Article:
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c++ inline function?

What is the the real concept of inline function.

i really unable to understand the inline function.

why & where should i use inline function? How it is differ from normal function?

Edit: what is difference between macro & inline function? 
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marked as duplicate by Constantinius, Mitch Wheat, Doc Brown, Paul Dixon, Mr.32 Oct 12 '11 at 11:53

This question has been asked before and already has an answer. If those answers do not fully address your question, please ask a new question.

3  
There seems to be a lot of similarities with these questions here: stackoverflow.com/search?q=inline+function –  user195488 Oct 12 '11 at 10:51
    

5 Answers 5

up vote 2 down vote accepted

The main language difference between an inline and a non-inline function is that inline functions are exempt from the one-definition rule, provided all definitions are the same.

This is a crucial feature for C++, since it allows you to write member function definitions inside class definitions and still be able to include the class definition in a header file.

Consider this header:

// stupid.h
#ifndef H_STUPID
#define H_STUPID

int foo() { return 8; }

#endif

stupid.h is not usable if you have to include it more than once, because you'll end up with multiple definitions of foo. Making the declaration inline lets you get around this problem. Applying the same logic to a class definition (remember that all member functions that are defined inline are implicitly declared inline), this allows us to write this:

// works.h
#ifndef H_WORKS
#define H_WORKS

class Foo
{
  int n;
public:
  void f() { n *= 2; }        // implicitly inline!
  int g() const { return n; } // ditto
};

#endif

We can include works.h in as many translation units as we like, and there's no "multiple definition" error for Foo::f and Foo::g, because those are (implicitly) declared inline.

Of course inline also serves as a hint to the compiler to replace function calls by copies of the function body, but the compiler can choose to do or not do that pretty much independent of whether or not you declare a function inline.

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A non-inline function compiles to an actual call of that function. An inline function is basically copied inplace (inline) so there's no call and no symbol in the symbol table.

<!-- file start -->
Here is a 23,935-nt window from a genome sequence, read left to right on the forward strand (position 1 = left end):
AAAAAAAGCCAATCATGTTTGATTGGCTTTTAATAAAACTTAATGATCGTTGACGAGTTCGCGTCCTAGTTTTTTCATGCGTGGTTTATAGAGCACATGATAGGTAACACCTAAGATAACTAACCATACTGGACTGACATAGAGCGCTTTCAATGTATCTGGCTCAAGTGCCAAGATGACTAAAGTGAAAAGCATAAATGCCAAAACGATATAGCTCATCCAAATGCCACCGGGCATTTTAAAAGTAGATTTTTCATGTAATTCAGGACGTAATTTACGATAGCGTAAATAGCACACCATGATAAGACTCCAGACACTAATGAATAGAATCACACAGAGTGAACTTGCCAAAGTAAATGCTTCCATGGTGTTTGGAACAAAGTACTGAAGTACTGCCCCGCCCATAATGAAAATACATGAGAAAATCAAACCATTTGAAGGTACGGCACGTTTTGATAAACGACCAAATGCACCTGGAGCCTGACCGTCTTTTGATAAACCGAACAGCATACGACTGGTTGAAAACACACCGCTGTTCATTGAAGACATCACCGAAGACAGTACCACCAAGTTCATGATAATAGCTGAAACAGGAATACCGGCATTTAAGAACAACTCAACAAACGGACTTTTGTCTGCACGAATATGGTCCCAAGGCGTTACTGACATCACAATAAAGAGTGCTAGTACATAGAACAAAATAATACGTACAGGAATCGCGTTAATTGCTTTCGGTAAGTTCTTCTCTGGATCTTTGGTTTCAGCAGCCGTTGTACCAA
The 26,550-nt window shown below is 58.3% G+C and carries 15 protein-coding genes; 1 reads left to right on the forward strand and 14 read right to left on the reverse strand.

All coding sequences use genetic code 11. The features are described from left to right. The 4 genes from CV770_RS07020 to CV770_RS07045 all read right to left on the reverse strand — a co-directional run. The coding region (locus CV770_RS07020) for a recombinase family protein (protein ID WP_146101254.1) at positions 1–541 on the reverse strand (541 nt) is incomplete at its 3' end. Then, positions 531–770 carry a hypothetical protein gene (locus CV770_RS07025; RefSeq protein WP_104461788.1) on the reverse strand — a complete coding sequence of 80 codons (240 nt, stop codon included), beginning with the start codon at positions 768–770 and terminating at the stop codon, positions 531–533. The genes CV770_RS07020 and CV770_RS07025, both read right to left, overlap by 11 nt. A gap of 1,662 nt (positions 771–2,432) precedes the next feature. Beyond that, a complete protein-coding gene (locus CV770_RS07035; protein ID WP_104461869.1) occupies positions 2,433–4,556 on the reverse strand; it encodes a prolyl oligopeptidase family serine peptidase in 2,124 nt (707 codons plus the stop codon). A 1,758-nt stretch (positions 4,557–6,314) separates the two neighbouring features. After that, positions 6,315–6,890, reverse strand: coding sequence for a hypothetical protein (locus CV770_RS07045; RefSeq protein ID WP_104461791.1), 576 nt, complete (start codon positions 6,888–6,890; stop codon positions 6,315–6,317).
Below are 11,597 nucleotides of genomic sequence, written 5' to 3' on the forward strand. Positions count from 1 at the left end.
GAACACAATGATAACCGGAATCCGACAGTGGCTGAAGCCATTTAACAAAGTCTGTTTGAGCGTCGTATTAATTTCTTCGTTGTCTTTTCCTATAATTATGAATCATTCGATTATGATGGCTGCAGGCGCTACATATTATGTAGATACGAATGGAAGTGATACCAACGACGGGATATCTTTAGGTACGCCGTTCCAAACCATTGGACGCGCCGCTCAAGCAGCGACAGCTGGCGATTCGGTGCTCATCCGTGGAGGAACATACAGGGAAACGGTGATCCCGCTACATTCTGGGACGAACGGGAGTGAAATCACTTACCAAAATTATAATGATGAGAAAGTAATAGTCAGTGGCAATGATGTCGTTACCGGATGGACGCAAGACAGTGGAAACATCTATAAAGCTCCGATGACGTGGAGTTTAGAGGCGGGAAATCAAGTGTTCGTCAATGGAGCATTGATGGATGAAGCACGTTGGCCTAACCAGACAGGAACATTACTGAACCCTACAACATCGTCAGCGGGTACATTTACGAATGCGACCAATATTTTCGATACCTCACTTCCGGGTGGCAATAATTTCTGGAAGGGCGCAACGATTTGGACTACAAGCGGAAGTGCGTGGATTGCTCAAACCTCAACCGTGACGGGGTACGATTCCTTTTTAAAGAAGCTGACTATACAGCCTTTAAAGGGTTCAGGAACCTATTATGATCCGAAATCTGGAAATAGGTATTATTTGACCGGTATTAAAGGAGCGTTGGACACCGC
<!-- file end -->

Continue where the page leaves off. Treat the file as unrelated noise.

As such, an inline function must be declared in a header file since once it's compiled, there are no references to it. You cannot link to it from another object file, for example.

Usually, inline functions are slightly faster than non-inline functions since there's no function call anymore. Useful for getters/setters.

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In various versions of the C and C++ programming languages, an inline function is a function upon which the compiler has been requested to perform inline expansion. In other words, the programmer has requested that the compiler insert the complete body of the function in every place that the function is called, rather than generating code to call the function in the one place it is defined. (However, compilers are not obligated to respect this request.)

For more information and when/How to use, see this Inline functions

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An inline function is one for which the compiler copies the code from the function definition directly into the code of the calling function rather than creating a separate set of instructions in memory. Instead of transferring control to and from the function code segment, a modified copy of the function body may be substituted directly for the function call. In this way, the performance overhead of a function call is avoided.

If you use a normal function like so:

     inline int max(int a, int b)
     {
       return (a > b) ? a : b;
     }

you call the function like so:

    a = max(x, y);

But a inline function is directly copied so it would be like this:

    a = (x > y) ? x : y;
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the what is difference between macro & inline function? –  Mr.32 Oct 12 '11 at 11:01
1  
inline functions are parsed by the compiler, macro functions are expanded by the preprocessor .. see more: msdn.microsoft.com/en-us/library/bf6bf4cf%28v=vs.80%29.aspx –  blejzz Oct 12 '11 at 11:04

You should use an inline function when you wish to optimize function calls. You may consider an inline function as a macro that copies the function contents (inline) to code segment where the function is called. However, inline function is very different from a macro (google it up). Some major differences:

  1. Inline function is type safe
  2. It is up to the compiler to choose to inline the inline function or not
  3. Expression passed to inline functions are evaluated exactly once

Functions defined in the class definition are also inline although there is no explicit inline directive.

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